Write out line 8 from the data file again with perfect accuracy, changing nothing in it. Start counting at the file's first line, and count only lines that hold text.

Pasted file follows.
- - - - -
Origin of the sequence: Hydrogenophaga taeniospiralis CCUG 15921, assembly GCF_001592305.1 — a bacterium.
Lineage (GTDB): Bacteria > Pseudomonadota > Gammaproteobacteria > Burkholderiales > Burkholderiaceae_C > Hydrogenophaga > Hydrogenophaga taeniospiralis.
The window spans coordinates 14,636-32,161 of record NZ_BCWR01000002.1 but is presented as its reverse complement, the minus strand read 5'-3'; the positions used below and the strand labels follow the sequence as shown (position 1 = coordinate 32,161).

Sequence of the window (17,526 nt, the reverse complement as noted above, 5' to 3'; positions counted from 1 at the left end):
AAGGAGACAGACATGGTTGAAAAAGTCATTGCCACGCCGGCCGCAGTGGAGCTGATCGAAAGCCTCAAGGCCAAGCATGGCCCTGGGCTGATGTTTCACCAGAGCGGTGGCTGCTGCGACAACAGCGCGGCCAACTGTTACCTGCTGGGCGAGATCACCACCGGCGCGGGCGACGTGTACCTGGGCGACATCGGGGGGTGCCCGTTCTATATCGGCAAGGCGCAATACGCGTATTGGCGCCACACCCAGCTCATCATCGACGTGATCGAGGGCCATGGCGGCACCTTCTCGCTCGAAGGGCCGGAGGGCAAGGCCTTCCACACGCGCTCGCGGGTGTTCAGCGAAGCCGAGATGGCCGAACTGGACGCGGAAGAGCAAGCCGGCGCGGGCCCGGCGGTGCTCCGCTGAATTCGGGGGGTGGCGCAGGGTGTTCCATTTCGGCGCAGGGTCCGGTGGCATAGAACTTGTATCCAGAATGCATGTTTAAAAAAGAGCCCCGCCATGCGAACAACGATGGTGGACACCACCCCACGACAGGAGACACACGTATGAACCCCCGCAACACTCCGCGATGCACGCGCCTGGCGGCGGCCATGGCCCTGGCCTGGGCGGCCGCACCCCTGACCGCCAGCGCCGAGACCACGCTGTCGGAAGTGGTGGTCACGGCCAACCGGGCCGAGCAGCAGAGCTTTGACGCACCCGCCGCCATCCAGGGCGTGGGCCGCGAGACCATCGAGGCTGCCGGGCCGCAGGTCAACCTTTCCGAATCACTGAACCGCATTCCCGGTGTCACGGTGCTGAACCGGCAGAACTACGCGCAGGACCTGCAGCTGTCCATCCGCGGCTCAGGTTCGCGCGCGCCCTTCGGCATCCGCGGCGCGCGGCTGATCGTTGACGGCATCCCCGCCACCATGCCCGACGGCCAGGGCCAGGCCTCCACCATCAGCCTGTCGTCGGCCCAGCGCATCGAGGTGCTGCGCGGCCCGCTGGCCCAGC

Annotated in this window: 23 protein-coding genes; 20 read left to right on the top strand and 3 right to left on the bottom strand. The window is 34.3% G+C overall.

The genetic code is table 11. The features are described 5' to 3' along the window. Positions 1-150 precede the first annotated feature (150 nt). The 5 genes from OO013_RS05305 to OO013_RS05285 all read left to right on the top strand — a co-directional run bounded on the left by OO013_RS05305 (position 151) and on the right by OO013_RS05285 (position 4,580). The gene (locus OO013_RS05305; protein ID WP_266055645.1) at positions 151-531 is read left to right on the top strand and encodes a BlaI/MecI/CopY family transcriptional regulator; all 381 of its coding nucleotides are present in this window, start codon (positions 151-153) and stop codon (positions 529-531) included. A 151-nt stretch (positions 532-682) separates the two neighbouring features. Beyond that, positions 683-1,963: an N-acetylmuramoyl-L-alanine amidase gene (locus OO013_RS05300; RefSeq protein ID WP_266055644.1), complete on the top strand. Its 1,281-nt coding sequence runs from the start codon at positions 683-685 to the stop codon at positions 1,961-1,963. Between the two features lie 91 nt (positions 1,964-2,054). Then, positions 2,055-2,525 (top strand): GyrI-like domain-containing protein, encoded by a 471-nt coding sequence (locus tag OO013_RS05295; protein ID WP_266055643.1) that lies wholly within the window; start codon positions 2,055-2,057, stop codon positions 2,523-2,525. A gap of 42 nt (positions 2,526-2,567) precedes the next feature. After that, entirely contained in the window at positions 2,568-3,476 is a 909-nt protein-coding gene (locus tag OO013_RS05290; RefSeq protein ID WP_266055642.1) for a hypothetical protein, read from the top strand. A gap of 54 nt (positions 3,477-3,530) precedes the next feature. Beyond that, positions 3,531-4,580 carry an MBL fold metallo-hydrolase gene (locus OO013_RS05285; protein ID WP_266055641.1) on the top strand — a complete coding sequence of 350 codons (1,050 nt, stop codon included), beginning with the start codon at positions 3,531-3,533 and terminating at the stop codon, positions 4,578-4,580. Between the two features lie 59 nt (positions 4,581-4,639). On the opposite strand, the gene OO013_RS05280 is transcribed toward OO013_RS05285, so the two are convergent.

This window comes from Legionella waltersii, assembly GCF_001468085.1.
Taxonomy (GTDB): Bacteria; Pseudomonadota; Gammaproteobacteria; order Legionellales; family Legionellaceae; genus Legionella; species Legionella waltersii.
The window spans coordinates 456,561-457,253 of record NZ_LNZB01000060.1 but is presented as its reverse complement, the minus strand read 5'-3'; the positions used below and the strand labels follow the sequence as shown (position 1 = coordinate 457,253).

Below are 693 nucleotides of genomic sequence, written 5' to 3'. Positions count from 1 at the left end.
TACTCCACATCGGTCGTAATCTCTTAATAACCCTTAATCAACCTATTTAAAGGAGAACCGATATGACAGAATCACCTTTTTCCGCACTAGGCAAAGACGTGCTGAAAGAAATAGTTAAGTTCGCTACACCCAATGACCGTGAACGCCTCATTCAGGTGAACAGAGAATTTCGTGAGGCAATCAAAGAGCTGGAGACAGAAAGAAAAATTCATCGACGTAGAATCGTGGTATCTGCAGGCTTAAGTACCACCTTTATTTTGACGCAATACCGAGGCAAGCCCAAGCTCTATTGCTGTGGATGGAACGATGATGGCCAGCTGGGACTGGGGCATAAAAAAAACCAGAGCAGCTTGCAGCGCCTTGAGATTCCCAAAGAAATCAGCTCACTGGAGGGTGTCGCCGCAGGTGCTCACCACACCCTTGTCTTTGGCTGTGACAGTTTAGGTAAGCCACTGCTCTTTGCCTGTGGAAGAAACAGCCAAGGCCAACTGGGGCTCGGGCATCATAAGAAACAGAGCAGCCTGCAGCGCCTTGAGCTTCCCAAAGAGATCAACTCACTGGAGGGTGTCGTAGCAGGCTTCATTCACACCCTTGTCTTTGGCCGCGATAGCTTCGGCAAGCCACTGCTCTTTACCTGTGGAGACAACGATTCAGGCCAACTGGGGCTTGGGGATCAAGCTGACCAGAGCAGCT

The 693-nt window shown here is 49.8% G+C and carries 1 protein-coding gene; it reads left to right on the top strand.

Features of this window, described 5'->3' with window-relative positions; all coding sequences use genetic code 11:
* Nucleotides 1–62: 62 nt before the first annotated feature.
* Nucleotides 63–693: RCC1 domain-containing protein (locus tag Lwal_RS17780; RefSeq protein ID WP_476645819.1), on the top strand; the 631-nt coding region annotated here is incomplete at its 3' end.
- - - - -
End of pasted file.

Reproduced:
This window comes from Legionella waltersii, assembly GCF_001468085.1.